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9th January 2018, 18:57 #1
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Inductor Integral (MATH) (how to solve for I)
How do I solve for I in this equation?
VL=LdI/dT
(VL*dT)/L=dI
integral((VL*dT)/L)=integral(dI)?

9th January 2018, 18:57

9th January 2018, 23:09 #2
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Re: Inductor Integral (MATH)
I=1/L*Integral(Vl*dT)
1 members found this post helpful.

9th January 2018, 23:09

10th January 2018, 02:53 #3
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Re: Inductor Integral (MATH)
OP  What are you trying to do that makes you think you need to ask this question?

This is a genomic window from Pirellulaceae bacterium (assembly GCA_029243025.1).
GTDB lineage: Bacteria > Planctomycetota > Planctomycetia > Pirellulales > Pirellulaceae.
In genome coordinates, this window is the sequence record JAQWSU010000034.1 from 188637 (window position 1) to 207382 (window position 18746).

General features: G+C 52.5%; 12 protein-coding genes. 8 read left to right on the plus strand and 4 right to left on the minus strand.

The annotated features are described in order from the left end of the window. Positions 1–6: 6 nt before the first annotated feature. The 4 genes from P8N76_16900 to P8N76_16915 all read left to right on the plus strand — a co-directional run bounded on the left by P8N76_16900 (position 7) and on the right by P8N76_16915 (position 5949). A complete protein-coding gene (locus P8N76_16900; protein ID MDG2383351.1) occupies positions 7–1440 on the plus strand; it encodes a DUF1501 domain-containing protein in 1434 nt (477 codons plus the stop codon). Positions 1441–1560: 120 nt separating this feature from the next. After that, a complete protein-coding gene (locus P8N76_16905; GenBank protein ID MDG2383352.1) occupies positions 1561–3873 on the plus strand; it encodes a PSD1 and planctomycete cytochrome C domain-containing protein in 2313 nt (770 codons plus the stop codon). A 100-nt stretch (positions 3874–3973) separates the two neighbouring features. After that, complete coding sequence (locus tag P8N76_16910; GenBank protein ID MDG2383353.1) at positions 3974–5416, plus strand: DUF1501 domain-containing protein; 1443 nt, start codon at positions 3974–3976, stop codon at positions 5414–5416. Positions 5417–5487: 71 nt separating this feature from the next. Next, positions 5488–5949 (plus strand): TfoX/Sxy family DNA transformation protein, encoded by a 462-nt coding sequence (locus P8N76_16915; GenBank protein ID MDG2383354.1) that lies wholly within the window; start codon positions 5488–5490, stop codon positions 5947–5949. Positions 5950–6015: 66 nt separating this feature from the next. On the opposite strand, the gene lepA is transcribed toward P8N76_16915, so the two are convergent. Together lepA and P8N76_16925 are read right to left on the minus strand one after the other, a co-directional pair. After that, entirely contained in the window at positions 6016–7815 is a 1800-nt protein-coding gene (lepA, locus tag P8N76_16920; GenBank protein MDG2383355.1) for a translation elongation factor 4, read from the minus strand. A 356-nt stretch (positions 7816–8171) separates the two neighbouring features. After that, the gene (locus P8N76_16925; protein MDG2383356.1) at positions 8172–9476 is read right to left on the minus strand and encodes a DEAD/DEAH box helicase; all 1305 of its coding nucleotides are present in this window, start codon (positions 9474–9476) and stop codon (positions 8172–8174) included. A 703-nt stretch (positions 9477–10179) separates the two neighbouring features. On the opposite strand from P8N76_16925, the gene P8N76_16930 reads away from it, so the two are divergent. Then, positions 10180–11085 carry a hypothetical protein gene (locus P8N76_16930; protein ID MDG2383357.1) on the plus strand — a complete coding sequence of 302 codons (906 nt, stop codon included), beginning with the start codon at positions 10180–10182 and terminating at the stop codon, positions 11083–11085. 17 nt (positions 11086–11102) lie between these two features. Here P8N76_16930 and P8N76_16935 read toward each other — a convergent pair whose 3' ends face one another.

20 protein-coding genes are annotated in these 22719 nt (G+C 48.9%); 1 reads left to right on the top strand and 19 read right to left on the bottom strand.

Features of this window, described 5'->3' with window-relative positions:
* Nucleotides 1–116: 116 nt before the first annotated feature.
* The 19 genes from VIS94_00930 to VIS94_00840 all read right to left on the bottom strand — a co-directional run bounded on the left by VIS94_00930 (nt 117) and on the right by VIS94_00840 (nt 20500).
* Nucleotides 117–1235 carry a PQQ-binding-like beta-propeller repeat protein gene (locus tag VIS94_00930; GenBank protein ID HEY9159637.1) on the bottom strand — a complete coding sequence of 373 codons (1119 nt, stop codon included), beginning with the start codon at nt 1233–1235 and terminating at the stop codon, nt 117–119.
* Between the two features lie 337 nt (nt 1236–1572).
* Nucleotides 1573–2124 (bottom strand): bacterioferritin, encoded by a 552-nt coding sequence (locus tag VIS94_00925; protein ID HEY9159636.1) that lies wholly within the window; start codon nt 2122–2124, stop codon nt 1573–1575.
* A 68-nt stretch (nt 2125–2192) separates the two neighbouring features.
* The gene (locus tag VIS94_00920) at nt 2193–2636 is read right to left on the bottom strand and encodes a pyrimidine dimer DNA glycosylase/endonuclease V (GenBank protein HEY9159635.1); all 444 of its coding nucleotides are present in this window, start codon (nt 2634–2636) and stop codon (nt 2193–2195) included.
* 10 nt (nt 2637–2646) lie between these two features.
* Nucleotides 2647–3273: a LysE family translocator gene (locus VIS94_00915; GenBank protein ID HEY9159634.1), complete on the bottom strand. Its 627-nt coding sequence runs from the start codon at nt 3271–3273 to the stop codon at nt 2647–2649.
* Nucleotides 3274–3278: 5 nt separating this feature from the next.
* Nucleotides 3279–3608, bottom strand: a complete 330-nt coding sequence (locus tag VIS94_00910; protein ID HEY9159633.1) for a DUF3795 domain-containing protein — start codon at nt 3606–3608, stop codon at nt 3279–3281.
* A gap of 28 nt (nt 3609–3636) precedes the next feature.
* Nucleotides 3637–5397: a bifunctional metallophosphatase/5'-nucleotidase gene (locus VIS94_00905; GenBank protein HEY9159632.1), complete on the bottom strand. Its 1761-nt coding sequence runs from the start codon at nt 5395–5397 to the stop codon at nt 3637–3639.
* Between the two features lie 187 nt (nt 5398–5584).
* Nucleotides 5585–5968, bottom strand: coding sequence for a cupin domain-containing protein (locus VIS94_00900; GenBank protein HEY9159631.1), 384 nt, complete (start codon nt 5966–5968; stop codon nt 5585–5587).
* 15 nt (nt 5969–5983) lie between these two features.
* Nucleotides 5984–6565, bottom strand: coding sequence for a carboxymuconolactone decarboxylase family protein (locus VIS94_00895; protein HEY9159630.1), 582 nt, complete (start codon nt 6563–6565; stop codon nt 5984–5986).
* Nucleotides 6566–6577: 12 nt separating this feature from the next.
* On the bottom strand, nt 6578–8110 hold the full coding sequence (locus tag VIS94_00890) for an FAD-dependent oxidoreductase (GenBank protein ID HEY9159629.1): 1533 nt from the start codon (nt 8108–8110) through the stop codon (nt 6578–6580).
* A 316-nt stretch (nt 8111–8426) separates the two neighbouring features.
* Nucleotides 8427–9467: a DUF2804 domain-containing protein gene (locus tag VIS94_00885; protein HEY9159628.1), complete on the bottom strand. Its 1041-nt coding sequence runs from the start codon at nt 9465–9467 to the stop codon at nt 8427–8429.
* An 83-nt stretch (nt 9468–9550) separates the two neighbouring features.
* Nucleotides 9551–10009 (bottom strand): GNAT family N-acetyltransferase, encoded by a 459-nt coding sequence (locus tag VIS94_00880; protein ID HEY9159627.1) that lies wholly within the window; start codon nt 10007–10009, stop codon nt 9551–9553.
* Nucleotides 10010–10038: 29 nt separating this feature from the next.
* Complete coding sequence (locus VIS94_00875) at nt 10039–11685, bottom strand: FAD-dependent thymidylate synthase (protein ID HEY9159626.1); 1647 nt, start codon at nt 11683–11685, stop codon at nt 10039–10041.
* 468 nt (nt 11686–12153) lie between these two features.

Barry has given the answer (which is basic calculus) but I strongly suspect that it is not what you want so you need to tell us more.
Susan
(PS Using 'VL' is not very good in this situation as it could be read as 'V*L' which would allow the 'L's to cancel out to a meaningless statement. Given the equation is a very common one, just using 'V' to represent the voltage across the inductor  just as you have used 'I' as the current through the inductor  may have been better.)
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